Panama Papers leaked a lot of informations hidden by companies how to avoid paying taxes. With the recent release of millions of secret documents from a Panama law firm that helps corporations and wealthy individuals reduce their tax liability, the spotlight is trained anew on tax avoidance. Companies with offshore outposts typically argue that those subsidiaries serve a legitimate business purpose. A new report suggests that in many cases the primary goal must be tax avoidance.

According to a review of the most recent IRS data by the watchdog group Citizens for Tax Justice, American corporations in 2012 housed more than a half-trillion dollars' worth of profits in just 10 small nations. The group said the smoking-gun proof that the schemes are about tax avoidance comes from Bermuda, the Cayman Islands, the Bahamas and Luxembourg.

"It is obviously impossible for American corporations to earn profits in a given country that exceed that country’s total output of goods and services," the report concluded. "Clearly, American corporations are using various tax gimmicks to shift profits earned in the U.S. and other countries where they do the bulk of their business into their subsidiaries in these tiny countries that impose little or no tax on corporate profits."

How this process works. Corporations set up affiliated shell companies in countries where taxes are low or nonexistent and reroute payments and liabilities to serve their needs. For instance, the car service Uber processes payments outside of the United States through its shell corporation in Bermuda, a tax haven with a 0 percent tax rate, where it then posts its profits. That leaves less than 2 percent of its net revenue taxable by the United States, according to Bloomberg.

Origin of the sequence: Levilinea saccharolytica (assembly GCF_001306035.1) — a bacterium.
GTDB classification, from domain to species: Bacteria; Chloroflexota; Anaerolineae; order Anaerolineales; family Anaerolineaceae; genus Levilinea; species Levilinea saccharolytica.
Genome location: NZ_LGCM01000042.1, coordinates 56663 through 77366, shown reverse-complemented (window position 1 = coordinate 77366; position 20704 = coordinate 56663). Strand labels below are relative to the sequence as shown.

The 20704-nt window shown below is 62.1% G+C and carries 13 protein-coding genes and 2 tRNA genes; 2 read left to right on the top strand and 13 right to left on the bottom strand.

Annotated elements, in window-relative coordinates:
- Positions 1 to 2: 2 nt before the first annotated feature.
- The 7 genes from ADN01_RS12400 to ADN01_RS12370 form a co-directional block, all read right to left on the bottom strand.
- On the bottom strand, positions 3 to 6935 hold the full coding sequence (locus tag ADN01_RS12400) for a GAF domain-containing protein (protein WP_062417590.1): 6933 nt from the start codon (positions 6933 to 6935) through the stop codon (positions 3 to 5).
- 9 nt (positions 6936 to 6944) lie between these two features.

American companies' shift of their profits to their offshore subsidiaries has occurred even though the United States' effective corporate tax rate is among the lowest in the industrialized world. A related report issued last week by CTJ found that the United States is the fourth-least taxed nation in the Organization for Economic Cooperation and Development, at 25.7 percent of its annual GDP.

While on paper, the U.S. statutory tax rate is among the highest in the developed nations — topped out at a combined state and federal rate of 39.1 percent in 2014 — tax credits, exemptions and other tax avoidance techniques can bring that rate much lower, according to a Congressional Research Service analysis released in 2014. For instance, pharmaceutical company Pfizer managed to pay just 7.5 percent in taxes in 2014.

Tax avoidance isn’t going unnoticed by the federal government. Last week the Obama administration's Treasury Department moved to try to stem some of the shift of cash offshore. (Pfizer recently dropped plansto merge with Allergan based in Ireland, where it could have paid little or no taxes). Calling inversions one of the “most insidious tax loopholes out there,” the president and his administration released far-reaching rules to stop corporate inversions, which are transactions in which U.S. companies take foreign addresses by merging with a smaller company overseas where they can more easily avoid paying American taxes.

“The problem here isn't America versus Europe — it's giant multinational firms versus small domestic businesses,” Anneliese Dodds, the European parliament’s rapporteur on corporate tax, said in response to the Treasury’s assertion that the EU was unfairly targeting American companies. “No government should be cooking up a sweetheart tax deal for any company — be they American, British or Martian — that they don't then offer to everyone else.”


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